Institutions are central to all the studies in this volume. There is no doubt about the influence of the aristocracy on the workings and development of the states during the ancien r?gime but, at the same time, the huge effect which the norms and traditions present in each society had on their behavior cannot be denied. For example, aristocracies became more important where crown estates and ecclesiastical properties were sold or redistributed as happened in England, France, Holland, Poland and Venice compared to regions like Portugal, Austria, Spain, Naples and Prussia where royal and ecclesiastical properties survived. On the other hand, the accumulation of national stocks of capital in the hands of commercial and industrial elites instead of in aristocratic hands would diminish the macro-economic significance of the aristocracy and lead the privileged group to make strategic changes.

Patrick O’Brien highlights three main areas present in many of the studies included in this book: the share of capital stock under noble control, the strategies and policies pursued by rich families for managing their patrimonies and the openness of aristocracies to talent and enterprise from outside their traditional networks.

The differences between the different European aristocracies in each of these areas are vital in an understanding of the influences of these groups on the economy. For example, the high proportion of real estate in the hands of the English aristocracy during the Industrial Revolution, noted by Robert Allen, allowed access to cheaper finance than that enjoyed by the rest of society. This explains the active investment of the landed classes in the non-agricultural sector, paving the way for a rapid industrialization of the island.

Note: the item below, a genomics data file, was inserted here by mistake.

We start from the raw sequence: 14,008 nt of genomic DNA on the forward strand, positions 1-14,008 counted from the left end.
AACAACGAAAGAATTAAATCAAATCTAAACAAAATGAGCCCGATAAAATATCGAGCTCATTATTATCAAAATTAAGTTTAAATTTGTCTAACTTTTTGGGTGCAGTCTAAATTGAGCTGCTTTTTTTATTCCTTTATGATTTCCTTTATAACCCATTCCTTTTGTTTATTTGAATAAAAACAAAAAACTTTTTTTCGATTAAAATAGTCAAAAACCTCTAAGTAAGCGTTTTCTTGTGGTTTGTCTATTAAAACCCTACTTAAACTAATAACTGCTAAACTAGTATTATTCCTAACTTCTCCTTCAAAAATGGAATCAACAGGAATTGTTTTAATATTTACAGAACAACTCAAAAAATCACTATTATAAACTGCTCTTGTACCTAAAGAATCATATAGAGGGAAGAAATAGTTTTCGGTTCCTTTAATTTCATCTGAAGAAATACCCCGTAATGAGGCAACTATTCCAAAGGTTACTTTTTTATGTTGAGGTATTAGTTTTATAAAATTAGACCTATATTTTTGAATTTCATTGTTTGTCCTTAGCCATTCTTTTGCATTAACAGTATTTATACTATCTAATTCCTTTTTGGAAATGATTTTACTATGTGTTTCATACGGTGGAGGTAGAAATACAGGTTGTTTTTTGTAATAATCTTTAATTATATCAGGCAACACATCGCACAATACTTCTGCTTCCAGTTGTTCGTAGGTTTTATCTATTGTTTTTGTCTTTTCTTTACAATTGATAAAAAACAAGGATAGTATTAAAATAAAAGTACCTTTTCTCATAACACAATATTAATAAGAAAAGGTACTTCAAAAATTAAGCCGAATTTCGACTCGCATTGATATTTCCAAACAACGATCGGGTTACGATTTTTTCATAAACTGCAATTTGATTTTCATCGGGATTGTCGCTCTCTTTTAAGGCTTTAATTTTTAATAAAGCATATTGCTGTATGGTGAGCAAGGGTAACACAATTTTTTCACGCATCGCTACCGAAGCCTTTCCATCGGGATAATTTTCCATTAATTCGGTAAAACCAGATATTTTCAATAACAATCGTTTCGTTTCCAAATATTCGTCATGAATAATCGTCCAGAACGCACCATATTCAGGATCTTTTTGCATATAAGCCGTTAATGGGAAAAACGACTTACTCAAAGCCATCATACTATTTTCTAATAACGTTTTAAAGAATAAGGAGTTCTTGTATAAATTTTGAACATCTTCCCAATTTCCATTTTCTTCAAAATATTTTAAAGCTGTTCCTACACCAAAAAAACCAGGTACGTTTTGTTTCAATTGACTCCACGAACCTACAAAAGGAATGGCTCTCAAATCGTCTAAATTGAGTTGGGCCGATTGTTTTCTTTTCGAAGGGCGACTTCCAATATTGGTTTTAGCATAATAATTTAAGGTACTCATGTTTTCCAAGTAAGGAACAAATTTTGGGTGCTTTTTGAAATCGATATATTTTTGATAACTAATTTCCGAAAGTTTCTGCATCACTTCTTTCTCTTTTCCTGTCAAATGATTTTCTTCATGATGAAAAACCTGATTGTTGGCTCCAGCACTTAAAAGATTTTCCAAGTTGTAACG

The book invites the reader to draw his or her own conclusions, in the light of the studies included, regarding the question of whether the differences between European aristocracies and ruling elites can explain the paths towards success or failure followed by each country before and during the Industrial Revolution.

The studies included in the book are organized geographically: Northern, Southern, Central and Eastern Europe and Colonial America (British North American, Peruvian and Brazilian colonial elites). The collection contains an introduction and fifteen chapters, each of which would deserve a review in its own right. The first is a general approach by Yun-Casalilla and the book closes with some considerations by O’Brien. While acknowledging the significant role played by the European aristocracy, the book avoids the error of “overcoming the prejudices by making the ancient r?gime nobles into standard-bearers of progress, modernization and economic growth.”

This collection of essays is an excellent first step but it also reveals that further research, measurement and analysis is needed before economic historians can begin to evaluate possible positive or negative contributions of the aristocracy to variations in national growth rates across Europe.

Carlos ?lvarez-Nogal is Assistant Professor of Economic History at the Universidad Carlos III de Madrid. His research spans the areas of early modern economic history, monetary and financial topics. His books include El cr?dito de la Monarqu?a Hisp?nica durante el reinado de Felipe IV (Junta de Castilla-Le?n, 1997) and Los banqueros de Felipe IV y los metales preciosos americanos, (1621-1665) (Banco de Espa?a, 1997). He is currently working on international networks of bankers in the seventeenth century.